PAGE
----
Law, Religion, and Complicity

Tue, 05/08/2018 - 9:00am
Julis Romo Rabinowitz Building, Room 399
Event Category: 
Co-sponsored Event
Princeton University Community: Faculty, Fellows, Students, Staff

This conference addresses the latest round of conflicts between law and religious conviction. In these conflicts, religious adherents seek exemptions from general legal requirements on the grounds that the requirements would make them complicit in conduct their religion forbids. These are often difficult cases because sometimes the state can recognize the adherents’ rights to freedom of conscience only by risking or harming the equal standing of others in society. Thus Hobby Lobby v. Burwell, the 2014 Supreme Court case mounting a religious freedom challenge to the Affordable Care Act’s contraceptive mandate, pitted conscience against reproductive rights. And a spate of wedding vendor cases – including Masterpiece Cakeshop v. Colorado, which the Supreme Court is set to decide this term -- pit LGBTQ individuals who wish to marry against business owners who harbor religious objections to same-sex marriage and so want to be released from public accommodations laws prohibiting discrimination on the basis of sexual orientation.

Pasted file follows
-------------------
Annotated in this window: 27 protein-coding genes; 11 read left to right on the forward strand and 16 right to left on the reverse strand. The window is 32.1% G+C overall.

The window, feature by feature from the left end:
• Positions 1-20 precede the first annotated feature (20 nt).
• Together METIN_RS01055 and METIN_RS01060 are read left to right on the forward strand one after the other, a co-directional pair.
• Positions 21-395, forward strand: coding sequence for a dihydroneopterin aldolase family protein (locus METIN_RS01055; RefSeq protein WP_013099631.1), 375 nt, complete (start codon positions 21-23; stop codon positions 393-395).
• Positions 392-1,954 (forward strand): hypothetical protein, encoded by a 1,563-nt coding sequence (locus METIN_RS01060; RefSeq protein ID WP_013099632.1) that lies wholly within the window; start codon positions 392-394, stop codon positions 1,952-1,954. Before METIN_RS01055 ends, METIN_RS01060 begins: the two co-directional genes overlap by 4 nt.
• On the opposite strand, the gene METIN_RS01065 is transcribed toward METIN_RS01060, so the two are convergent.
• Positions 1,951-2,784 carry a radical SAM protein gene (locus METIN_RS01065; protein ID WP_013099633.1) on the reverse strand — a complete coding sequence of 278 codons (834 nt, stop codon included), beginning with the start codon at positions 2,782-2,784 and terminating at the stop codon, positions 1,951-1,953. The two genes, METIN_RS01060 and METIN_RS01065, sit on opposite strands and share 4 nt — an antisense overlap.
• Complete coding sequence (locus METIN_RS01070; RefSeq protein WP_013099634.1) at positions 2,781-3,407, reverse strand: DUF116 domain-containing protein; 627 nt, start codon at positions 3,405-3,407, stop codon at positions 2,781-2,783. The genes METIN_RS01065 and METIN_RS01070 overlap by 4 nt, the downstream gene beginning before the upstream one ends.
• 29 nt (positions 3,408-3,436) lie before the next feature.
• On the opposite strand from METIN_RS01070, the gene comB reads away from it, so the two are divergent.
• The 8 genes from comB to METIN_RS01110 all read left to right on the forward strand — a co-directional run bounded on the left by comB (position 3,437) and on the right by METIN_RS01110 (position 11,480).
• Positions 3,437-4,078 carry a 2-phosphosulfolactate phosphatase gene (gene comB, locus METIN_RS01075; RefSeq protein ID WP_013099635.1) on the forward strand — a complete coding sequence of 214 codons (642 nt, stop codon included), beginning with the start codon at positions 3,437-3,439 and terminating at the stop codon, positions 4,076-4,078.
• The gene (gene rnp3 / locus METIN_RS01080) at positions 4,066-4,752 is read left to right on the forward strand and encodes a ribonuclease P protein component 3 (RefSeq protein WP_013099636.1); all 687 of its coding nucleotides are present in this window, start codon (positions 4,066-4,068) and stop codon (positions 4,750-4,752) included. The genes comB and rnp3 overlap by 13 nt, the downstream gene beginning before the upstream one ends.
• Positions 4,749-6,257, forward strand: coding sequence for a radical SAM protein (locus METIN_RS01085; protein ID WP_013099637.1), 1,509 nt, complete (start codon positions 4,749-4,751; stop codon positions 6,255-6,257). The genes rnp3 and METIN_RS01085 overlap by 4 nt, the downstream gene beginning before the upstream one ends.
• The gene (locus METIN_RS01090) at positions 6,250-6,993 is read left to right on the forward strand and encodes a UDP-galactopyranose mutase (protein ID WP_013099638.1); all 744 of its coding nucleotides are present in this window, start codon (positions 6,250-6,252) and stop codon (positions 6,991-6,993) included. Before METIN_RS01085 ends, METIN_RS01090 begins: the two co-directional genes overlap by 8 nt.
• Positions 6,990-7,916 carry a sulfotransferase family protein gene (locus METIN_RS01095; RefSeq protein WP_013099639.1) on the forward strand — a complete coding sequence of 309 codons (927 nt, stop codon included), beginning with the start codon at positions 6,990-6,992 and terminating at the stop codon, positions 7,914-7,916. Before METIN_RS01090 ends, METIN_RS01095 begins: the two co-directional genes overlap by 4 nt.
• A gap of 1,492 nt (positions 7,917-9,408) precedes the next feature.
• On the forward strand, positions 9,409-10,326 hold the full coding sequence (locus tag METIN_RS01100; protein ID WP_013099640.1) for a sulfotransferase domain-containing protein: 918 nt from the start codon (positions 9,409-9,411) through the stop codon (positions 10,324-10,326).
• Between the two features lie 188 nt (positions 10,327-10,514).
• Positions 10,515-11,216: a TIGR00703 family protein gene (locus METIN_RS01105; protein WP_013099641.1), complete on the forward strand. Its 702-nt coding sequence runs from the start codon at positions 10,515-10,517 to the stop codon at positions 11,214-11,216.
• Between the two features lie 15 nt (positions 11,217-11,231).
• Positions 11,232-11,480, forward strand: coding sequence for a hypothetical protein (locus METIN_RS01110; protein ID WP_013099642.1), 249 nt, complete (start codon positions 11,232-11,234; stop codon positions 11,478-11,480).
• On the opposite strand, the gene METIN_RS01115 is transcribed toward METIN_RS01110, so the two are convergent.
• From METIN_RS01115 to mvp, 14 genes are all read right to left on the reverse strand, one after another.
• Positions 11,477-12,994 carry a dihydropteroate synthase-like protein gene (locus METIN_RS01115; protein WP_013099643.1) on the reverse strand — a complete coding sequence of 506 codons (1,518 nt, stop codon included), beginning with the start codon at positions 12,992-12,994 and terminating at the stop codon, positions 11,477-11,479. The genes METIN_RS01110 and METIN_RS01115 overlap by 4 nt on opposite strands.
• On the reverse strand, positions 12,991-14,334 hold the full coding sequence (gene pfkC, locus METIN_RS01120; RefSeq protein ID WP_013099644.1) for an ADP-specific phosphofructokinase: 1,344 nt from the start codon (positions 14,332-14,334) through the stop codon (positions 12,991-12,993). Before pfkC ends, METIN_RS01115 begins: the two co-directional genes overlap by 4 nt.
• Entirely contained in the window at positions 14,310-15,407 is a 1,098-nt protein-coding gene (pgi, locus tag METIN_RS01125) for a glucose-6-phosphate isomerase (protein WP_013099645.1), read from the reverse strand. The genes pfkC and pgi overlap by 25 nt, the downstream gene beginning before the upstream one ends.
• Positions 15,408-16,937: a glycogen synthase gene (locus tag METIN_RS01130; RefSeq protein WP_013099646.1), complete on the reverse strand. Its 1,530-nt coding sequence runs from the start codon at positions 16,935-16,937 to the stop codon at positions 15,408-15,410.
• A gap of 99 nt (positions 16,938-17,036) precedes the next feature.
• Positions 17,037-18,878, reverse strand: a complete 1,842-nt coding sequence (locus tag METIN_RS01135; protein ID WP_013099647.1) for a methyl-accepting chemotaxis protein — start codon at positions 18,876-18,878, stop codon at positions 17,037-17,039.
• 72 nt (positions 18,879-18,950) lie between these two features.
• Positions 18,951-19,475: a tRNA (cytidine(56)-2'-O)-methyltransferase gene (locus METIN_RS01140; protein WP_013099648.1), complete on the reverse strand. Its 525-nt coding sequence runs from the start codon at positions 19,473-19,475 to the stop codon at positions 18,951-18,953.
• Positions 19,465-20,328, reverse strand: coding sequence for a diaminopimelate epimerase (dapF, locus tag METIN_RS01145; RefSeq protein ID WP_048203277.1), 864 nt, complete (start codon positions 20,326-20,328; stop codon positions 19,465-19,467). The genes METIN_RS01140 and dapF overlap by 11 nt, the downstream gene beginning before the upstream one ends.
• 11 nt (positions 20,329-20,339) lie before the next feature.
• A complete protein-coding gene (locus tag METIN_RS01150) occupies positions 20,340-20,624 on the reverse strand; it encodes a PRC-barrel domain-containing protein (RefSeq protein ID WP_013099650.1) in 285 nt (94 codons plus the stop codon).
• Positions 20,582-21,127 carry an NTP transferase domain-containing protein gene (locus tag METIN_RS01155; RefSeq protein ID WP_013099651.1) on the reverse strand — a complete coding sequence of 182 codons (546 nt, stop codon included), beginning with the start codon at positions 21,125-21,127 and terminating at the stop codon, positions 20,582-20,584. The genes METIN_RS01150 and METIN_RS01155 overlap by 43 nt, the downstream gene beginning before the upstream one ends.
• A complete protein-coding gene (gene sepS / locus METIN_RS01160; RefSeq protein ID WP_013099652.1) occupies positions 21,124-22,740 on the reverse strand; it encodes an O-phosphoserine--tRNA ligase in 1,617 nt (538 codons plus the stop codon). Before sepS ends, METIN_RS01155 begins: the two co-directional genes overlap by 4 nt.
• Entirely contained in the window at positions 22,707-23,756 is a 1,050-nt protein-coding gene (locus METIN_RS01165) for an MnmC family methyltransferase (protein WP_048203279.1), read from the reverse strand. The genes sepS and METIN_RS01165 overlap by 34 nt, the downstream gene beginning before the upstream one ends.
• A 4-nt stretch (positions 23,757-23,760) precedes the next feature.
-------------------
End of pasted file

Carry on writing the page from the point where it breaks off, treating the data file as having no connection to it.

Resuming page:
There are many points of contestation in these conflicts, and there is much room for scholarly engagement. Relevant questions include:

  • When and why should the state accommodate religious convictions?
  • What makes a given contribution morally implicating? And who should decide if it is – the state or the religious adherent who fears for his soul?
  • Does it matter that the party seeking an accommodation is an organization? A for-profit business?
  • Should the fact that the legally compelled contribution would involve speech or art matter for purposes of determining whether the state should offer an accommodation?
  • When is a state-sanctioned refusal of service an instance of state action?
  • When is compelled service or compelled speech attributable, as a matter of moral responsibility, to the person offering it?

At this conference, law and religion scholars will share work addressing these and related questions. Participants are expected to have read the conference papers in advance. For access to the papers, please email Kim Girman, More information and a detailed program to follow.

Organized by the University Center for Human Values.